Flatbox Review

ReleaseAugust 15, 2021
CompatibilityPS4 / PS3 / PC
Dimensions8.6″ x 5.1″ x 0.4″

Other Editions


Unless you order it preassembled, the Flatbox by jfedor can be created by accessing the GitHub repository that has 3D printable models, PCB design files, and code. There are five major revisions of the Flatbox, with most if not all of them using Kailh Choc V1 low profile switches.

While the fourth revision has RP2040 as the firmware and onboard chip, it is the third revision that will give you the most compatibility, thanks to a Brook PCB, which is why we will cover the third revision in this writeup, although it should not be too different than the fourth revision. The cable connection is USB-C.


There are four main design elements that make the Flatbox shine. First of all, its size makes it easy to carry as well as play on a desk. You can set it on your lap to play as well, but you would likely have to close your legs to do that.

The second advantage of the Flatbox is the buttons. The main buttons can tolerate hot swappable switches, and the secondaries are designed in a way that makes it hard to press them by accident. If you would like to press the secondary buttons, that should still be easy.

Third, as the Flatbox’s name indicates, this innovation is quite slim, and fourth, the detachable cable of the Flatbox is quite convenient.


In the third revision, the PCB only includes a USB port, and you are supposed to solder a Brook PS3/PS4 Fighting Board onto it. This is what you would need:

  • Brook PS3/PS4 Fighting Board
  • Flatbox PCB
  • 3D printed top & bottom case parts
  • 3D printed button caps
  • 12 Kailh Choc V1 low profile switches
  • 12 Kailh low profile hot swap sockets (optional)
  • 7 wooden screws (3 mm x 10 mm)
  • 6 tactile switches (6 mm x 6 mm x 5 mm)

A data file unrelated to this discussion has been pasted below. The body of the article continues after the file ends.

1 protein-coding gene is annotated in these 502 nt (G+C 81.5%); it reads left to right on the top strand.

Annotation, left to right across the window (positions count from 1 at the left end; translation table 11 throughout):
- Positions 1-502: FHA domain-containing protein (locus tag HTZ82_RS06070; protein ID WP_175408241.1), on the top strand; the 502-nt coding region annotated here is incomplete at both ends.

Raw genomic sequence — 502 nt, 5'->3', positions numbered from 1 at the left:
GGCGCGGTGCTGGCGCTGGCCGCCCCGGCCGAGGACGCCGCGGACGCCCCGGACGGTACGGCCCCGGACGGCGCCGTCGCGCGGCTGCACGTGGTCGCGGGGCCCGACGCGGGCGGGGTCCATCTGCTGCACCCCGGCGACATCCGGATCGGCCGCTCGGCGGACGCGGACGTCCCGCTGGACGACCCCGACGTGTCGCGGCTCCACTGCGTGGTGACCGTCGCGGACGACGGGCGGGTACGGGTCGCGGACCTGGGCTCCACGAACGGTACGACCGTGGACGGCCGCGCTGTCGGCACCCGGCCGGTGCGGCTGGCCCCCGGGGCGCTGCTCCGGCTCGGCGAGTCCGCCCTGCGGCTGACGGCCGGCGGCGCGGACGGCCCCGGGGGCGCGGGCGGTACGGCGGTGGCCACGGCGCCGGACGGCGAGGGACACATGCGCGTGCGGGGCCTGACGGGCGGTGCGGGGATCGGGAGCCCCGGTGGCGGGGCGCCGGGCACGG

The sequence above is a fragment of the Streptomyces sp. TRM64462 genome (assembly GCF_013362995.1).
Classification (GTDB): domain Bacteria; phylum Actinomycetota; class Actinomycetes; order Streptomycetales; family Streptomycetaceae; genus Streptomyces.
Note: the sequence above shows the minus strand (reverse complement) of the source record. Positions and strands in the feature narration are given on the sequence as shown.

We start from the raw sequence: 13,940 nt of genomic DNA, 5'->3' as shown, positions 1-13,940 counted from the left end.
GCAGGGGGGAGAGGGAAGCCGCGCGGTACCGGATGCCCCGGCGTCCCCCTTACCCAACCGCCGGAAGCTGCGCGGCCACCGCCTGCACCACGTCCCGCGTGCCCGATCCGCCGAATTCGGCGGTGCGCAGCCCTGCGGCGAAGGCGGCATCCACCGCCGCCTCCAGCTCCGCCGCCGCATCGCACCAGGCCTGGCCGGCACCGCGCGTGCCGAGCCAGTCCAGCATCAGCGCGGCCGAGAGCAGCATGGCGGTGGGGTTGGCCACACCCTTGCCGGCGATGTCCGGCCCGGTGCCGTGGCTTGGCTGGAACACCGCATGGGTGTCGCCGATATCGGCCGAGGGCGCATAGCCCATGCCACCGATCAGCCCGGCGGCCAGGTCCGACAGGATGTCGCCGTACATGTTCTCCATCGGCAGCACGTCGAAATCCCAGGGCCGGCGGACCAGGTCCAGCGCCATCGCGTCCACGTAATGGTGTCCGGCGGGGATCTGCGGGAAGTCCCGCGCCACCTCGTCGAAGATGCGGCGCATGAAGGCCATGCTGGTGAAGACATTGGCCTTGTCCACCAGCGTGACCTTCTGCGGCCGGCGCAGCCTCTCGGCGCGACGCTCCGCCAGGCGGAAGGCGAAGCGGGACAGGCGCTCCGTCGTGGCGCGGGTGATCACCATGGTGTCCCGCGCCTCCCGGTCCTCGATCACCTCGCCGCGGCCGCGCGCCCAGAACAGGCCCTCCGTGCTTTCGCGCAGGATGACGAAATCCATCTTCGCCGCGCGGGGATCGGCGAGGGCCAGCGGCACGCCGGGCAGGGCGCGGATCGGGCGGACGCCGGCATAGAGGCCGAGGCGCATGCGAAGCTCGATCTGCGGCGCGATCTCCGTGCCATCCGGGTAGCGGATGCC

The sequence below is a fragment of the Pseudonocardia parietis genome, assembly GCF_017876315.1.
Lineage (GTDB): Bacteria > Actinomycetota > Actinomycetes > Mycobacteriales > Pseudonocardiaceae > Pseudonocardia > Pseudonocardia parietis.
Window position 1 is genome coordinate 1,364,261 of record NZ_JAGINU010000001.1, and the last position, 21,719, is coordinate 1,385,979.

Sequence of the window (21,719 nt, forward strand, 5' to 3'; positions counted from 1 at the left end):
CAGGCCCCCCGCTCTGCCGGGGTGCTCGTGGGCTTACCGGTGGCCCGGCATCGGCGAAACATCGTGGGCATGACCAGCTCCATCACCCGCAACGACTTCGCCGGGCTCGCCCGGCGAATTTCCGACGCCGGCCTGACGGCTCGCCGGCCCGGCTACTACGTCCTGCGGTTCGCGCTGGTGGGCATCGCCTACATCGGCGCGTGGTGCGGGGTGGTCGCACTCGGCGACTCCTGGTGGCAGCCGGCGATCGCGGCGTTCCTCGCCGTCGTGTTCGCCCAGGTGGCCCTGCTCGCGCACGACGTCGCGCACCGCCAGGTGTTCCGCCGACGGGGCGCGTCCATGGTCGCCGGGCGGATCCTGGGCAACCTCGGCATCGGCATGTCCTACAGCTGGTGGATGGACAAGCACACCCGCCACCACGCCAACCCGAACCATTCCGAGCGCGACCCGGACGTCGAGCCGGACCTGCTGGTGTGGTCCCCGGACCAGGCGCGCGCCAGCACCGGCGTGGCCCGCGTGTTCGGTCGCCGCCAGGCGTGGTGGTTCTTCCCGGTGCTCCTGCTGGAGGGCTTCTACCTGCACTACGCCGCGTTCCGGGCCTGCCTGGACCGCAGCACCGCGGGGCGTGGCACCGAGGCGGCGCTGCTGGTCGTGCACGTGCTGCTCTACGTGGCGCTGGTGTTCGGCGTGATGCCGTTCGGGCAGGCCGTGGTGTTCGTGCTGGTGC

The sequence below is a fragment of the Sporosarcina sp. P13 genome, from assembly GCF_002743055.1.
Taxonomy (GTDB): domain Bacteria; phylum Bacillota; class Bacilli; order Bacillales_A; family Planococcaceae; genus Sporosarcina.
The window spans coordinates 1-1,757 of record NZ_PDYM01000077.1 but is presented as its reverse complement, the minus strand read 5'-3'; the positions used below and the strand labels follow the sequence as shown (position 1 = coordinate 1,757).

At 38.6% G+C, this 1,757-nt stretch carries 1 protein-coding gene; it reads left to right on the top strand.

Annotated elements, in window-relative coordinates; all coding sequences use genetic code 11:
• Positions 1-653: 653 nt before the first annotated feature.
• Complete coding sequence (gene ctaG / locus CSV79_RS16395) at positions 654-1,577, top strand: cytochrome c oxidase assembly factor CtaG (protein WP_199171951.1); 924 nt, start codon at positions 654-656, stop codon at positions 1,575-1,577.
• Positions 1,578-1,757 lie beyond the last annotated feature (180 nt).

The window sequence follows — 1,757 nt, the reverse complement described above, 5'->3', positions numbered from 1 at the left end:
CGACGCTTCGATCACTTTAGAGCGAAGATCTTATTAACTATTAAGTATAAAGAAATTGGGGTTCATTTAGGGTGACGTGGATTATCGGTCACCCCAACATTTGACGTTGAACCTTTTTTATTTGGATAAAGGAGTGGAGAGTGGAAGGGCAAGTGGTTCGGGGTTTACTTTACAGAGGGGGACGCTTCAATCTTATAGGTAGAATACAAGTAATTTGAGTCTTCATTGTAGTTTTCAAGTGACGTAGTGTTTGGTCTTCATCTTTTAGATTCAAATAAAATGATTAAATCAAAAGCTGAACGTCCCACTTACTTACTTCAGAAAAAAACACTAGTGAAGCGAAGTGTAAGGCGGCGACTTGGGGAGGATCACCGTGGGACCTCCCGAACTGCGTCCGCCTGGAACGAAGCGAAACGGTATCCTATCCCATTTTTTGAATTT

• Soldering iron
  • Any anti-slip implementation at the bottom

Print the case at a layer height of 0.2 mm. The top part should be printed upside down, while the bottom part should be printed as it is. No supports are required by them.

Use JLCPCB to make the PCB and assemble the SMD (surface mount devices) parts. The included files in the repository can be directly used with JLCPCB. In case you want to use another service, you should check the expected file formats.

If ordering from JLCPCB, upload the Gerber zip folder while leaving all settings at default. You can choose the PCB color. Then, select “SMT assembly” and upload the BOM & CPL files. Note that the PCB thickness should be 1.6 mm.

The Brook board has to be soldered directly on top of the PCB so that it fits inside the case. You do not want the plastic base of the pin header not to be able to go between the Brook board and PCB.

As for the switches, they can be soldered directly onto the PCB or, if you like, you can use hot swap sockets, the latter of which will require that you print the appropriate bottom case part that is a millimeter thicker.

Since the third revision uses a Brook PCB, it does not use the firmware of the repository creator, jfedor, nor does it use any open source firmware. For that reason, you should visit Brook’s website for firmware updates.


The Flatbox is simple, minimalistic, and if you print it with the right material, the texture can be pleasing while providing grip if you decide to pick up the Flatbox with your fingers.

In addition, there are no restrictions when it comes to case and button colors. To add custom art, you would have to print the art on vinyl.


The Flatbox is a no-brainer if you would like to print your own mini 3D hitbox or simply order one preassembled.

  • Slim
  • Compact
  • Light
  • Hot swap sockets
  • Option button design
  • Detachable cable
  • Color choices